At the beginning of Christmas Break, I went to Washington, D.C., with some friends.

As you’d expect in a big city, we saw several homeless people. Occasionally, they would walk up to car windows to beg.

That’s always a difficult situation. Awkward.

Also as you’d expect, people avoided eye contact and sped away as soon as the light turned green.

One day, a homeless man walked by our car window, begging for help. As we started to drive away, my friend Anna broke the silence.

“And, somehow, life goes on.”

That simple truth, spoken so tenderly, made my heart sink.

I would never see that man again. He’d held out his cold, begging hand. Had I clenched mine?

Ever since that moment in D.C., Anna’s sentence has been tugging at my heart.

We pass people every day. Some of the faces we know, others we don’t.

But what of the story behind the face?

Think of the people you sit next to in class.

Do you know their stories? Do you even remember their names? Do you want to?

Often, I think about the people I walk by.

Like the little girl I passed at an airport last week. She was beautiful.

Her skin was dark and her thick, curly hair was tamed into two buns on her head. She wore name-brand clothes.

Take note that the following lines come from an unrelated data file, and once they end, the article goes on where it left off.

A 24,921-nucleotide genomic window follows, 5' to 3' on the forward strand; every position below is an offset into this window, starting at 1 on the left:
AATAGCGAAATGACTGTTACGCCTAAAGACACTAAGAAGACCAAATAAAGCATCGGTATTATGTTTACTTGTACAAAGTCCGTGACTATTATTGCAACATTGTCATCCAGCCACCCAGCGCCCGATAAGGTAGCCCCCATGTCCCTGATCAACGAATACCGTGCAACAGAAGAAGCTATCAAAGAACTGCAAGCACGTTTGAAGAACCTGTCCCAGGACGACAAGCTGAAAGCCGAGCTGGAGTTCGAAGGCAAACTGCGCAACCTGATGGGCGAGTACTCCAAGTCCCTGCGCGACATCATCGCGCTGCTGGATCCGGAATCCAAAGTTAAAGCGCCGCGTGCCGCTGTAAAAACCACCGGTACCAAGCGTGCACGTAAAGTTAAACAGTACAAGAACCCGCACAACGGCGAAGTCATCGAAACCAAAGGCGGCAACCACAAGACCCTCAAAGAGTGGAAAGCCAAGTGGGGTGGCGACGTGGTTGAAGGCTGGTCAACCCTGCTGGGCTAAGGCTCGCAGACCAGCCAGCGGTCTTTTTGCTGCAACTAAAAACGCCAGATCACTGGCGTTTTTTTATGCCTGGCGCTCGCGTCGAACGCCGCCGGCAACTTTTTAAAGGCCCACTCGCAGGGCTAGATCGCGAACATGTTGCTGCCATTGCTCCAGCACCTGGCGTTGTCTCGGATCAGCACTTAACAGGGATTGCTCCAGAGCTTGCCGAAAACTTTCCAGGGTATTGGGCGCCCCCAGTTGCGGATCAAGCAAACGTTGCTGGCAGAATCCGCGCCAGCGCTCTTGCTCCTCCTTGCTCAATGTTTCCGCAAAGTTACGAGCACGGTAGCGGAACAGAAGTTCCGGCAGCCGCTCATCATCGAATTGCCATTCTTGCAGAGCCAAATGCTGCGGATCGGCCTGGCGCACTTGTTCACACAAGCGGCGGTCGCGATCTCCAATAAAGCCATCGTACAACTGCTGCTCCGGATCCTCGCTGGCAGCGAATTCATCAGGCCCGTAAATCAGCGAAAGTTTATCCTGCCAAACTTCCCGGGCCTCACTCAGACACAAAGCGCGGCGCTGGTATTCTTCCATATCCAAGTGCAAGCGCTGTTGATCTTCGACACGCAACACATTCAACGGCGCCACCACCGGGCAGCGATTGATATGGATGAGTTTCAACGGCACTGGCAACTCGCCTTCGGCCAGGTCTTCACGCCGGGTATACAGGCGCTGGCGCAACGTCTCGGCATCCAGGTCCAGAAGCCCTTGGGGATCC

She was probably only 9 years old, but she already had enough confidence to mouth off to her mom. And mouth off she did.

Her mom, who tried desperately to keep up with her daughter’s brisk pace, also wore name-brand clothes.

But her head was lowered and her shoulders sagged beneath some invisible weight.

I never spoke to these two, but they certainly made an impression on me.

What was their story?

Recently, I saw another homeless man in Philly. He wore a gray hoodie, pale blue jeans and white tennis shoes.

It was 29 degrees. He held a cardboard sign: “Homeless. Please help. Thank you. God bless.”

Anna’s words echoed in my head: “Life goes on.”

As we drove past the man, I remember asking myself, “How can life just go on?”

I can’t prevent it from going on. The going on is inevitable.

But ignoring the going on is definitely not what Jesus would do.

Who took a detour through Samaria to speak to an adulteress?

Who was too focused on the needs of sinners to eat?

Who gave up his evening to share the Gospel with a tax collector?

Who died so we could have life?

Jesus. He took the time to learn people’s stories. He took the time to meet their needs.

The fact that we drive by, mildly irritated, averting our eyes probably indicates something unflattering about us, whatever the condition of the person is.

Should we make a contribution?

That’s a complicated question. But I’m pretty sure we should notice more and care more.

Learn someone’s story so that you will be able to share with them the wonderful story of Jesus.